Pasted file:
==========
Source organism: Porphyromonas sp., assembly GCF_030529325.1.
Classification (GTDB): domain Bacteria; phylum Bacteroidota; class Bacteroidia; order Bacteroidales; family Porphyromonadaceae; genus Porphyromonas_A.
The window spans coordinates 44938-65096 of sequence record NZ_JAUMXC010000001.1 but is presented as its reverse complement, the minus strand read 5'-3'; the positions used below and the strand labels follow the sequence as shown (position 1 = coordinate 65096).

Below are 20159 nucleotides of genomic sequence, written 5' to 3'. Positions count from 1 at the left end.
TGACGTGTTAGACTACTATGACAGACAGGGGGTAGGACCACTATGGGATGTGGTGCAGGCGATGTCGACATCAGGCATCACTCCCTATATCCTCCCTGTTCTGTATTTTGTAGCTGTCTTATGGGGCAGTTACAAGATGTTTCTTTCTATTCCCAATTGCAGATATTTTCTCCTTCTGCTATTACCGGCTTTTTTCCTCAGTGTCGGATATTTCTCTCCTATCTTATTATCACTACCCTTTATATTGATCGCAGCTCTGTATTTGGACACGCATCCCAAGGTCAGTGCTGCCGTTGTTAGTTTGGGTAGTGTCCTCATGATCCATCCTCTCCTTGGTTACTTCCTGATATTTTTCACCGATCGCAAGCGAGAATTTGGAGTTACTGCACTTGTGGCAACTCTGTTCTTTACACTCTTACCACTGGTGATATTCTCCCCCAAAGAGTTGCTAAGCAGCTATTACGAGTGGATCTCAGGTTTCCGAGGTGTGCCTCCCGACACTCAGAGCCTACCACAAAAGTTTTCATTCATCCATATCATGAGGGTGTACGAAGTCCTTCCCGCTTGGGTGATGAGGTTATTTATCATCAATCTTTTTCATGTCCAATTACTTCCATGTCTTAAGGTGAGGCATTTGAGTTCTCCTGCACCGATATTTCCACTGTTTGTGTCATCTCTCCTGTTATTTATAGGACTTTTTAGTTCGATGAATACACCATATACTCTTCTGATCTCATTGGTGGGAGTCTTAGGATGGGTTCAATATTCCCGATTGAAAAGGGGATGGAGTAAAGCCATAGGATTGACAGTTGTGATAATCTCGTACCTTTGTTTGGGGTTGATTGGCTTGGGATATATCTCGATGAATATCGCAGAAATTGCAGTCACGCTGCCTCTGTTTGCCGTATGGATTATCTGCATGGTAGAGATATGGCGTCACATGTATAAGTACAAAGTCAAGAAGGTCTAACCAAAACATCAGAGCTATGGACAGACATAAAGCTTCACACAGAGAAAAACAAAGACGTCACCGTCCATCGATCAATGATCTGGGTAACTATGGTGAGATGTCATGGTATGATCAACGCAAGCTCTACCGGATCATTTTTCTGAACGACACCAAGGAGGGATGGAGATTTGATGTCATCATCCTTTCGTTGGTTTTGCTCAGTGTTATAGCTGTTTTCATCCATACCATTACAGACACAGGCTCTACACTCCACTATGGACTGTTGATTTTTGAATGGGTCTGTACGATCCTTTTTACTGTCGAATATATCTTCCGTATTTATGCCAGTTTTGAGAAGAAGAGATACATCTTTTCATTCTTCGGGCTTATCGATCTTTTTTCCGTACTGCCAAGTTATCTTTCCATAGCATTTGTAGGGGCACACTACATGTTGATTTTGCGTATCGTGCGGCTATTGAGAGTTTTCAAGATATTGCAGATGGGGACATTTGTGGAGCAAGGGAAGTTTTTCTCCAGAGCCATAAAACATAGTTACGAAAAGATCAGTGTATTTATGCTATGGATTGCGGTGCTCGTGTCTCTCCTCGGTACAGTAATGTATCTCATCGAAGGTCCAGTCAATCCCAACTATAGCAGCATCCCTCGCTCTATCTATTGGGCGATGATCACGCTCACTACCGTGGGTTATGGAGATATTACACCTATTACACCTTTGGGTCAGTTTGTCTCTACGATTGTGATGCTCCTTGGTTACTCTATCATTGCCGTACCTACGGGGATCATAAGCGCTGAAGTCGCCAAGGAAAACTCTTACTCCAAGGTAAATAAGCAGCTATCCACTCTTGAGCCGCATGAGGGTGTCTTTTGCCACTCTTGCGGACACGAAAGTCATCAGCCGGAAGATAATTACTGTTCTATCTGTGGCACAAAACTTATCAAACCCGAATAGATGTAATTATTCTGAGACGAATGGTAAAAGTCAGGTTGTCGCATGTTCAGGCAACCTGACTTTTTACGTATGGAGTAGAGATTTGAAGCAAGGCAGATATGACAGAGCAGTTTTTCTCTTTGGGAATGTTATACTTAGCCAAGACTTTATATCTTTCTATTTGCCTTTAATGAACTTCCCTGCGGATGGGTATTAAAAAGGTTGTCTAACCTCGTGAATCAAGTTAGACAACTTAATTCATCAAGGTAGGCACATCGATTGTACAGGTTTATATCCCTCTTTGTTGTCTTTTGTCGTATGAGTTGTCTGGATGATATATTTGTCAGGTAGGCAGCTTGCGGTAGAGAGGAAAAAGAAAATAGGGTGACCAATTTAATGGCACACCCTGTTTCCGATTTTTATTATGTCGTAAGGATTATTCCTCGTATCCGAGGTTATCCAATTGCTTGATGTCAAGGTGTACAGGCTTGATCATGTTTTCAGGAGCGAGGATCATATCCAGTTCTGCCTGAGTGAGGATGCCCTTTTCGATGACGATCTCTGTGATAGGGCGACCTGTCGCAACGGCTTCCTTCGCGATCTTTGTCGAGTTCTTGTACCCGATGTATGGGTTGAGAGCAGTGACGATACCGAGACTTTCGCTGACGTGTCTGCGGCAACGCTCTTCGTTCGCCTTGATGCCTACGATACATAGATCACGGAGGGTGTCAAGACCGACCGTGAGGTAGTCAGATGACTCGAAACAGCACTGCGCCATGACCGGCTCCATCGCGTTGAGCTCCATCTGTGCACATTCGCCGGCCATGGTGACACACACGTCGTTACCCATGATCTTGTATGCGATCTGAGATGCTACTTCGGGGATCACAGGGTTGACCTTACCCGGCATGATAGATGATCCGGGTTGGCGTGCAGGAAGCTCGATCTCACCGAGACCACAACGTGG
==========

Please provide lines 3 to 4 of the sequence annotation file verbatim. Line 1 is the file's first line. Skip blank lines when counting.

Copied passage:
The window spans coordinates 44938-65096 of sequence record NZ_JAUMXC010000001.1 but is presented as its reverse complement, the minus strand read 5'-3'; the positions used below and the strand labels follow the sequence as shown (position 1 = coordinate 65096).

Below are 20159 nucleotides of genomic sequence, written 5' to 3'. Positions count from 1 at the left end.